Almost US$3.2 trillion (S$4.6 trillion) has been wiped off the value of stocks around the world since the start of 2016, according to calculations by a top market analyst.
It has also been the worst-ever start to a year for US equities, said Howard Silverblatt, senior index analyst at S&P Dow Jones Indices, as both the S&P 500 and the blue-chip Dow Jones industrial average have posted their steepest losses for the first eight days trading of a year.
The sell-off this year, driven by renewed jitters over China's economy and a slump in energy prices, has pushed the S&P 500 index in correction territory, with the benchmark now down 11.29 per cent from its May 21 closing high.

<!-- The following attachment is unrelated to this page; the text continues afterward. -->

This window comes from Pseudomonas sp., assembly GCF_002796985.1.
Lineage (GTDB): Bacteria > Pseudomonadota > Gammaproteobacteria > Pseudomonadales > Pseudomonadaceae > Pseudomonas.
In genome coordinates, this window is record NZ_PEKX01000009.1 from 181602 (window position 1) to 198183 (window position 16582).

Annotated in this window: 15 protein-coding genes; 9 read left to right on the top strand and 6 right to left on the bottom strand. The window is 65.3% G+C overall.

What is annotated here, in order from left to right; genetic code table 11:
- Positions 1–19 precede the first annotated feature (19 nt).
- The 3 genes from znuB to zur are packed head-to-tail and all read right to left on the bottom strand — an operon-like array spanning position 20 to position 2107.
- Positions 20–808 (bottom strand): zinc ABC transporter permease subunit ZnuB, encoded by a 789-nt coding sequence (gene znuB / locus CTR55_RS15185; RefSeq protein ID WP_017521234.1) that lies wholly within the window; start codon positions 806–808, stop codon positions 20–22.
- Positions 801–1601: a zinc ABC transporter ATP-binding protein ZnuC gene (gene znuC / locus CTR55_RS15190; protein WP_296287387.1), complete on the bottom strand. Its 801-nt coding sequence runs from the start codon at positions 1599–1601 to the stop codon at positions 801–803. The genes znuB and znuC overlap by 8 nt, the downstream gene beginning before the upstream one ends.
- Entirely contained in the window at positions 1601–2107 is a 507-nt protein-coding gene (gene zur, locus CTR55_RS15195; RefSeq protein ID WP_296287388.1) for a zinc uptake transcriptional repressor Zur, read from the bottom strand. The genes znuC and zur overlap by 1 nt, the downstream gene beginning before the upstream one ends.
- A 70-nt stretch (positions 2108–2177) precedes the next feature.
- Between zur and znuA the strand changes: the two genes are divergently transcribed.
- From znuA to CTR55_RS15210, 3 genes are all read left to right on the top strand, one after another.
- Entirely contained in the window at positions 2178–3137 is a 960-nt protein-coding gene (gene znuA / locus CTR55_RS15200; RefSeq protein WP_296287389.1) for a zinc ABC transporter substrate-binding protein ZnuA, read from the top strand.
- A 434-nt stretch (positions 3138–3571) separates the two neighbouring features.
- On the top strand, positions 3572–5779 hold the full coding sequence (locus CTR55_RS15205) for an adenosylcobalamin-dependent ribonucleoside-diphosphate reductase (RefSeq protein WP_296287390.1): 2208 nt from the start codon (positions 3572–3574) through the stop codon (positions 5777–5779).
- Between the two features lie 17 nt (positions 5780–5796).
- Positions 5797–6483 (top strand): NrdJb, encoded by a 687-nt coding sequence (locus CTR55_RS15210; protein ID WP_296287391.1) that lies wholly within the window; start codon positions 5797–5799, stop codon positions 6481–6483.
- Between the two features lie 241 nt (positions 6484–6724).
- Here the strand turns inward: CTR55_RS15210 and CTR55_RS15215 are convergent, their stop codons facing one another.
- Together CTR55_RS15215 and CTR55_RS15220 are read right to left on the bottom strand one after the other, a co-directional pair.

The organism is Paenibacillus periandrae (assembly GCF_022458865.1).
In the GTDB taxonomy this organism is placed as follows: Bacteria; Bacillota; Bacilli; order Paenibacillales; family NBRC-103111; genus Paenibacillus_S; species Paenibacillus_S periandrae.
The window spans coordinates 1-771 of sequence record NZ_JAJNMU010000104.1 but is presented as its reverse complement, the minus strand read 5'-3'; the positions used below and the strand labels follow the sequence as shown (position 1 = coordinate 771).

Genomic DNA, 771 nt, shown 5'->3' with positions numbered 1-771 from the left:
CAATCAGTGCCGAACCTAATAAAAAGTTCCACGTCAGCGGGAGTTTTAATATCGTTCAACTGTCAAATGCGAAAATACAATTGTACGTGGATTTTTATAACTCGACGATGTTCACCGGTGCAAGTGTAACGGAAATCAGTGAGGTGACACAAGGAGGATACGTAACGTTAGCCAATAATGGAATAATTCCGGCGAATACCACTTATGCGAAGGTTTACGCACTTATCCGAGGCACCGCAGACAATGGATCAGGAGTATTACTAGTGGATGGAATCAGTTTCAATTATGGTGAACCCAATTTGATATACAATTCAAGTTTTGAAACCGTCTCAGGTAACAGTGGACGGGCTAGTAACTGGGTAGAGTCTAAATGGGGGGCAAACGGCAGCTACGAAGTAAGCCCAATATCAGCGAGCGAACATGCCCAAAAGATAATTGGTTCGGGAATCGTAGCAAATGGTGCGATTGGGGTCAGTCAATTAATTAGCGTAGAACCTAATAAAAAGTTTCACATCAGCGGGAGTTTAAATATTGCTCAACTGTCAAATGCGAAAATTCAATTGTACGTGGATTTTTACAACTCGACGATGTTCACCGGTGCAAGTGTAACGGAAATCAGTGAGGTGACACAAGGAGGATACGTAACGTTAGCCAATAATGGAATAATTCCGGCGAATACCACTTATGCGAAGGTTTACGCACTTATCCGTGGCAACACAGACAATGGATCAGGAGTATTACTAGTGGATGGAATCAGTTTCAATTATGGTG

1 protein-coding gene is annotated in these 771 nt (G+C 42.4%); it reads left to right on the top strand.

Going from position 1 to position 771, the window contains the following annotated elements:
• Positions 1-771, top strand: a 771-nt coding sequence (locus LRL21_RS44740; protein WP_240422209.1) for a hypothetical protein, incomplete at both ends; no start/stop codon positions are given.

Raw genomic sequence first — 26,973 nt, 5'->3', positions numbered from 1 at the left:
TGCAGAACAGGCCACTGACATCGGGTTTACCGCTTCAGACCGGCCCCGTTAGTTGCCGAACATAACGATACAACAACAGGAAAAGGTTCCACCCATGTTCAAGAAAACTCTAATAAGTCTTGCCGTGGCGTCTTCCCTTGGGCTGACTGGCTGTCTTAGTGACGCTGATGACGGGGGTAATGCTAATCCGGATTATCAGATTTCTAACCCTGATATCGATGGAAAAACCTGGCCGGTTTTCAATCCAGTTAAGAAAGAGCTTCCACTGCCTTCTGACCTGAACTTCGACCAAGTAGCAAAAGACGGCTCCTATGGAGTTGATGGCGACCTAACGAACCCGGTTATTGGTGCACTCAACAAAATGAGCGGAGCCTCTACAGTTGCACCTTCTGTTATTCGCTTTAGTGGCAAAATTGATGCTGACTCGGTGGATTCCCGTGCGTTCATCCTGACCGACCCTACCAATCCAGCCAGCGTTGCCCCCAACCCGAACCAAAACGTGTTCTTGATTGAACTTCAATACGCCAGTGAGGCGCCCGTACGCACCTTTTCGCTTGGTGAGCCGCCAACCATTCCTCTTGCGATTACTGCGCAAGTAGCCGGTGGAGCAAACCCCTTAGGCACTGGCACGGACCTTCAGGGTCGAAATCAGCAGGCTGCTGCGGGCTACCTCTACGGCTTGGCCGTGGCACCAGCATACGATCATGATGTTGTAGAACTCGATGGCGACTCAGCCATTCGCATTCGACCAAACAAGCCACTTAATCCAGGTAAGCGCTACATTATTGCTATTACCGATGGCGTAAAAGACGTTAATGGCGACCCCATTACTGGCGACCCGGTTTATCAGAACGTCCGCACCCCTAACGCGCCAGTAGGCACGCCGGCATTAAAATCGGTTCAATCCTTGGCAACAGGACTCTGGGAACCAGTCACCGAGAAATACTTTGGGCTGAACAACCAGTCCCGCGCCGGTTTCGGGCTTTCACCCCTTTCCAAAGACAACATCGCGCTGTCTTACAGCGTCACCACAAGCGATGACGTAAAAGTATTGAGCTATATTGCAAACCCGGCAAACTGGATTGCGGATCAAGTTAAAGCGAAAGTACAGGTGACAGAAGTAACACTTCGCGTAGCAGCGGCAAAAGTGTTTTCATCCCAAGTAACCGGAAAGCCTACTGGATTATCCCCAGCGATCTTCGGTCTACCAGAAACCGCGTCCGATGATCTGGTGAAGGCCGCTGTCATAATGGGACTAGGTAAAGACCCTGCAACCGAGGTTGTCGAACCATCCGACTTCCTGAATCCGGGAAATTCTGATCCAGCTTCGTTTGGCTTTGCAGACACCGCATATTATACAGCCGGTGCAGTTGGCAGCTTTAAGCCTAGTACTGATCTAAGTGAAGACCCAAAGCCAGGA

According to the veteran market commentator, US stocks are now off US$1.77 trillion, while overseas stocks are down US$1.4 trillion.
Other analysts warned that the sogginess in stock markets may persist. In a research note on Wednesday, Albert Edwards, global macro strategist at Societe Generale, said the S&P 500 index was susceptible to a 75 per cent plunge from current levels.